Avoiding Summer Sickness With Your Children
After months of social distancing and quarantine time at home, it’s understandable that, with summer now upon us, you’d like to get out of the house in some capacity, whether that’s a trip to the park for a picnic or a few days at a state park.
However, the coronavirus COVID-19 is not gone, and it’s up to you to figure out what activities you’re comfortable with, as well as how to keep your family as safe as possible when leaving the house for long periods of time. In this blog post, we’ll discuss how you can remain safe while enjoying the warmer weather and summer break.
The most important thing to remember is that there’s no such thing as a zero-risk outing at the present time. Without a vaccine, the coronavirus is still a danger, and depending on your age and health, you could be at high risk for a severe case. That being said, there are things you can do to make it as safe as possible when you and the family do leave the house.
If you live in a smaller town or suburb with fewer active cases, it’s far less risky than a heavily trafficked, more populated area like the city. But either way, experts say that the more time you spend and the closer the space you’re in, the higher the risk. If you’re looking to go to a park with just your family, that’s extremely low risk as long as you stay away from others.
A front yard picnic with one other household can also be low risk as long as you do not use their bathroom or share utensils. When it comes to things like religious gatherings, indoor restaurants, and celebrations like weddings – even if they’re outdoors – you will likely be at a higher risk.
No matter how old they are, children are careless, which means they’re far more likely to forget about social distancing and best practices during this virus, especially now that it’s gone on for more than a few weeks, making it seem like everything is normal. You never know when your child might have grabbed an item at the grocery store or gotten too close to a stranger in public.
That’s why being prepared by carrying sanitizing wipes, gel, or hand spray is crucial to you and your family’s safety. If your local store doesn’t have these items, as many places have struggled to keep them in stock, you’ll have to continue to stay cautious as you navigate your day-to-day life, remembering to continue social distancing, even if your kids have long since forgotten.
After months of Zoom meetings, Zoom classrooms, and homeschooling, it’s completely fair that you desperately need to get out of the house and relax. But can you do that safely? Above, we mentioned events and their degrees of safety, but what about a vacation? Not to sound repetitive, but it depends on a variety of factors.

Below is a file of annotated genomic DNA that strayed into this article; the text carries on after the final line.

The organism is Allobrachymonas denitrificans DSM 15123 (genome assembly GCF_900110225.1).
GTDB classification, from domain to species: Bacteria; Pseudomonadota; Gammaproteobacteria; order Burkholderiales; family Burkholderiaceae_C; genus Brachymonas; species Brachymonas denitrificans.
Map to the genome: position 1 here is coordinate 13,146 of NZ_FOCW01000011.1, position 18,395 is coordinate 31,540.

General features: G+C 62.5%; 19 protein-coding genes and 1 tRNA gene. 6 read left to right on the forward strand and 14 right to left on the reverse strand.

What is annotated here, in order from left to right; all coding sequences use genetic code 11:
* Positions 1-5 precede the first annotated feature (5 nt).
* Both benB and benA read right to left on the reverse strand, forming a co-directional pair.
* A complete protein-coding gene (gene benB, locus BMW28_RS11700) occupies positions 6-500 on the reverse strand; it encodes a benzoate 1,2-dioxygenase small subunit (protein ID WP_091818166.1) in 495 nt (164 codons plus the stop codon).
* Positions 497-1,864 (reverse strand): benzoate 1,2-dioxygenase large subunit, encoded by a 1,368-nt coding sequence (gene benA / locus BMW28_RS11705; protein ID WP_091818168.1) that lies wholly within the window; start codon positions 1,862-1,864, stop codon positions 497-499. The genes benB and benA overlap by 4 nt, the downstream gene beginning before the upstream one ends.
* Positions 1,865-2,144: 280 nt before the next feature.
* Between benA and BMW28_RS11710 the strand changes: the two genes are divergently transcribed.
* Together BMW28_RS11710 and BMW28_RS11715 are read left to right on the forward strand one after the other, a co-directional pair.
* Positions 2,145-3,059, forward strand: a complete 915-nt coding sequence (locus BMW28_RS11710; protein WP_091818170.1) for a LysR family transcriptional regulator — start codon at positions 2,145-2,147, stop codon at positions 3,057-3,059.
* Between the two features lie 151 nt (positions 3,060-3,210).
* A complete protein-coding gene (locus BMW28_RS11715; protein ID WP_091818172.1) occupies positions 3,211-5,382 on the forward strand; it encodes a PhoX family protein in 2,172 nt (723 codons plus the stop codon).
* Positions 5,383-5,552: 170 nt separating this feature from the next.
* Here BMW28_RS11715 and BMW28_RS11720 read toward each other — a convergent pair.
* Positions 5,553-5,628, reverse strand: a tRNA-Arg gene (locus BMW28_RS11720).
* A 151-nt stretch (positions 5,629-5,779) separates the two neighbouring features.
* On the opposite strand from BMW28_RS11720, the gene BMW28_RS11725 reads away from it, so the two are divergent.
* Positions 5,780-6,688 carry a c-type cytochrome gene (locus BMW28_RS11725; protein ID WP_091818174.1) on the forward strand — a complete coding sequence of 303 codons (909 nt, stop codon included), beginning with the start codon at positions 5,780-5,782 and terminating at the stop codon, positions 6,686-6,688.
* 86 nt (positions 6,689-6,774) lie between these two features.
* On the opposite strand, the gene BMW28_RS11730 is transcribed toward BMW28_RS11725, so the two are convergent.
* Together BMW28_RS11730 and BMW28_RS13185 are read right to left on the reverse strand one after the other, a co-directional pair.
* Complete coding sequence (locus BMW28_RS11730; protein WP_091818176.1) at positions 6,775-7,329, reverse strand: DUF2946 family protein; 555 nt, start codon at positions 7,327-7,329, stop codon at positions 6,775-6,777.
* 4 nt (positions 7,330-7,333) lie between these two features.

While going to the beach or hiking on an outdoor trail are low-risk activities, staying in a hotel or renting a house can be more questionable. Before committing to a place, check with the hotel front desk or rental service to find out how often and how well the rooms and spaces will be cleaned. Once you arrive, try to stay in your room when you’re not outside the hotel, as places like the lobby, gym, and indoor pool are much riskier.
Time for a Haircut?
Not quite. Because a haircut is an indoor activity that involves someone being near you for an extended period of time, it’s one of the highest risk activities you can do at this time, since COVID-19 is most often transmitted via breathing. Not to mention, even if your hairdresser does not have the virus, one of their customers earlier in the day could have, and it’s impossible to know.
While your children’s hair is likely getting out of hand, for the time being, it’s probably best to either cut it yourself or let it grow out. Some experts believe that if COVID-19 is not prevalent in your area and if you and your hairdresser use a mask, the risk could be lower, but in the end, it’s up to you and your family.
Continue Social Distancing
The safest way to avoid illness is to continue following the CDC’s guidelines and stay informed about the number of cases in your area. Remaining knowledgeable is the best way to keep you and your family from getting sick as this pandemic continues. Communicate calmly and honestly with the entire family, wash your hands, and wear a mask in public. It might be inconvenient and at times frustrating, but it keeps everyone safe and sets a good example for your children that even if you’re not sick or showing symptoms, you’re caring for others by following the guidelines.
We Are On Your Team
Restrictions may have eased, but the effects of this pandemic will last a while longer. We hope our blog gives you the information you need during this time. For questions about our learning centers and how we’re reacting to this time, submit a contact form and we will be happy to answer any questions!